Dear Lord,So far I've done all right.I haven't gossipped,haven't lost my temper,haven't been greedy, grumpy, nasty, selfish, or overindulgent.I'm really glad about that.
But in a few minutes, God,I'm going to get out of bed.And from then on,I'm going to need a lot more help."
A candle, cup of tea and my Bible get me started off right. I've laid my burdens at Jesus' feet. I've read His words and they have ministered to my heart. I've worshiped Him. I have asked Him to change me, to help me grow, to bless my family and lead them. I'm sure it's going to be a wonderful day, and all is well with the world.
And then I get out of the chair.
And sometimes, it feels as if all is downhill from there!
Once, when I had 3 teens and a 4 year old, I had a lovely quiet moment in my bedroom watching the snow fall gently out the window as I sipped my last sip of tea. My heart said, "This is going to be a great day, what a great way to start, I am feeling peaceful."
No more had I left my bedroom and walked the hallway to the bedroom, than I was already irritated at my children and gave them a lecture.
"Wow," I thought. "Where did that come from?" And guilt immediately filled my heart.
Wouldn't motherhood, wifehood, even Christianity be much easier ... if there weren't any other people involved?
I have been thinking lately about some secrets I learned along the way that have helped me through some of the
God loves relationships. He, Himself, exists as a relationship--Father, Son and Spirit, three in One--a mystery we can't wrap our minds around. We bear His image, and part of that is this need we have for relationships; to know and be known, to love well, to draw strength and learn from one another. Yet relationships are not easy. Sinful people, living together in a broken world, sometimes hurt one another. We misunderstand and are misunderstood. We struggle with pride and envy, greed and deceit. So do those around us--and our children are no exception.
We need God's grace--His undeserved favor.The kind of favor that says, "I know you are limited. I know you are a toddler in your faith. I will cover your flaws and my love for you will never, ever change because you are mine and I love you."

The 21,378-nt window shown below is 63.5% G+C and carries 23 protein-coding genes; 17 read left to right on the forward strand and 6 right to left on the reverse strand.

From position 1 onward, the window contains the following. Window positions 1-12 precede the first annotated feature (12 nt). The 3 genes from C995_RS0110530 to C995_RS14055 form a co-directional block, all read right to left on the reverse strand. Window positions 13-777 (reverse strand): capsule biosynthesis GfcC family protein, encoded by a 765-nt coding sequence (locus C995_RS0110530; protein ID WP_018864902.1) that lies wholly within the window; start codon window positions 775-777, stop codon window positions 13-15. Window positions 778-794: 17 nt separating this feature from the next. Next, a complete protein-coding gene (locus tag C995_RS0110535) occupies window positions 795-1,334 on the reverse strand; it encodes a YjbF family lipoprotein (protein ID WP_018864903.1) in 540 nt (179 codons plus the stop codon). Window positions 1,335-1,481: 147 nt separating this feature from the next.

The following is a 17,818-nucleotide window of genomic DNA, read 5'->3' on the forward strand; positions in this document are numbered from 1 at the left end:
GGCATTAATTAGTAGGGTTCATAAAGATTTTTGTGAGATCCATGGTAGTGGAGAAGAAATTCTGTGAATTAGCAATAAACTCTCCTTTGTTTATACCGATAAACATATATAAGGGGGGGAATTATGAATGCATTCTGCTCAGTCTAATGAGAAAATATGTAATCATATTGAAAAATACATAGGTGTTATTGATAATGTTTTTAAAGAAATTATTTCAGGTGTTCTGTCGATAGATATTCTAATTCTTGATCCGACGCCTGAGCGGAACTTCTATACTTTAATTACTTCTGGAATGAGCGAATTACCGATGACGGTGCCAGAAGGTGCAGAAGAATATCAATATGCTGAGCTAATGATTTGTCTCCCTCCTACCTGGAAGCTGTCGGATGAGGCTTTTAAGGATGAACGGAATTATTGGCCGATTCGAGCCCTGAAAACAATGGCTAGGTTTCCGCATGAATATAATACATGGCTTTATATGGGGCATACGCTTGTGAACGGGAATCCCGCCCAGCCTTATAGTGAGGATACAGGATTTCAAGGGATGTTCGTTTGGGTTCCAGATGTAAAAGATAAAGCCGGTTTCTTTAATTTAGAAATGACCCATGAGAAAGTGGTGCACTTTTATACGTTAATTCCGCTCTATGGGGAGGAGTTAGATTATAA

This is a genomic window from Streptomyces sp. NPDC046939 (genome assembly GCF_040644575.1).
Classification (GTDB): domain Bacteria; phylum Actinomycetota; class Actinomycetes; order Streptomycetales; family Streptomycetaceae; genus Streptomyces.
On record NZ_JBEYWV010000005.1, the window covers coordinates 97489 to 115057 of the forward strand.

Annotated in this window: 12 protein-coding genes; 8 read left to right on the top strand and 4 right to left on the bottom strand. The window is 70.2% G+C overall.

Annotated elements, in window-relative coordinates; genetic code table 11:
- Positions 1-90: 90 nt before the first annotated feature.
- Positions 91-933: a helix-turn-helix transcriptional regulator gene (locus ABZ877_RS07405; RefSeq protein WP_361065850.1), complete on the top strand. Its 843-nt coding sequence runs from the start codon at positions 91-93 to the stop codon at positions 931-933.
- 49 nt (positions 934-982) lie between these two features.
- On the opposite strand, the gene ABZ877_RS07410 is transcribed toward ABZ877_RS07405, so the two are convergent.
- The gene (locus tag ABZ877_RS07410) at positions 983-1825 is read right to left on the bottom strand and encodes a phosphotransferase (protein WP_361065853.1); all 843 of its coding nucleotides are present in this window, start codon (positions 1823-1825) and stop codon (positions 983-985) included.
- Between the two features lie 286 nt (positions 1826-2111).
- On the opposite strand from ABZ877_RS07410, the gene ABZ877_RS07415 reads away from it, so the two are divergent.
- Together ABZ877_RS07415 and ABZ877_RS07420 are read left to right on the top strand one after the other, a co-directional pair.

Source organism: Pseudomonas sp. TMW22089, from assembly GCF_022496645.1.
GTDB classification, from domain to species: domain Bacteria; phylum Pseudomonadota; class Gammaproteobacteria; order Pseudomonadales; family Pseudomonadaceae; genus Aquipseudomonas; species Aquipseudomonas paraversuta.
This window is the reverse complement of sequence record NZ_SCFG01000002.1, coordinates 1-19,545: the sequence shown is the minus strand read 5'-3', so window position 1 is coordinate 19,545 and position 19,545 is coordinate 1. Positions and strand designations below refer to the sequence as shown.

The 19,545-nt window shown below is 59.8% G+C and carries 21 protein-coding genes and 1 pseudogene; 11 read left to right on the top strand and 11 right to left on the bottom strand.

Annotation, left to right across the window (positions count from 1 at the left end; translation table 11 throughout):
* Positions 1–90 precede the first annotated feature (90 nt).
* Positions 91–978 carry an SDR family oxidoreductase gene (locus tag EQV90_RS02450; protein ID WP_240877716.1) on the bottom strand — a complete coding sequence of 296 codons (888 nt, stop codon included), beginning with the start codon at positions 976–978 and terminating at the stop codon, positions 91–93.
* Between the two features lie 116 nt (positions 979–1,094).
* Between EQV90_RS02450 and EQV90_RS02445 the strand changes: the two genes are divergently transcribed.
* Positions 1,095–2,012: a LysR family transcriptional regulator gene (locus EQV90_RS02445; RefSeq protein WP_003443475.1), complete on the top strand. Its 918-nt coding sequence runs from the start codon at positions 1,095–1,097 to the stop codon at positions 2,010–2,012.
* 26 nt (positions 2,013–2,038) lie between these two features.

"Giving the gift of grace to our children is actually a two-part process. First, we need to help our children receive grace. We do this both by extending grace to them, by being patient, by overlooking failures and telling them we believe in the person they will become. We accept the limitations of their phase of life--teens need sympathy for sometimes feeling lost and needy, with a desire to have others love and affirm them. Toddlers need us to be patient as they go through their first phase of independence while pushing against us a bit. Tired children do not need discipline, they just need to go to bed. Then we instruct them about God's gracious love that chose to redeem us through salvation. After that, by our teaching and example, we must train our children to give grace to others in turn.
Jesus summed up this two-part process when He was asked to name the greatest commandment. He said we are first to love the Lord God with all our hearts (receiving grace) and then we are to love our neighbors as ourselves (giving grace). This commandment, therefore, sums up the first gift we can give to our children--the desire and ability to understand and receive the grace of God and to give it to the rest of the world.
Understanding the importance of the gift of grace has really helped me respond to the daily dilemmas and frustrations of life in a household of four children. As we go through our days, for instance, I try to be mindful that, to God, relationships are always a top priority. I try to think of ways I can model for my children the redemptive grace and love of Jesus--and also influence them to extend grace to others through their actions and their attitudes." ~ The Ministry of Motherhood
We will always be pressed by our relationships. My prayer is that they press us all closer to the heart of God, Who loves to extend His grace to us, and teaches us through His example to do the same.
Hope to see you who live in middle Tennessee at the Nashville event next Thursday. We shall have a grand evening together.
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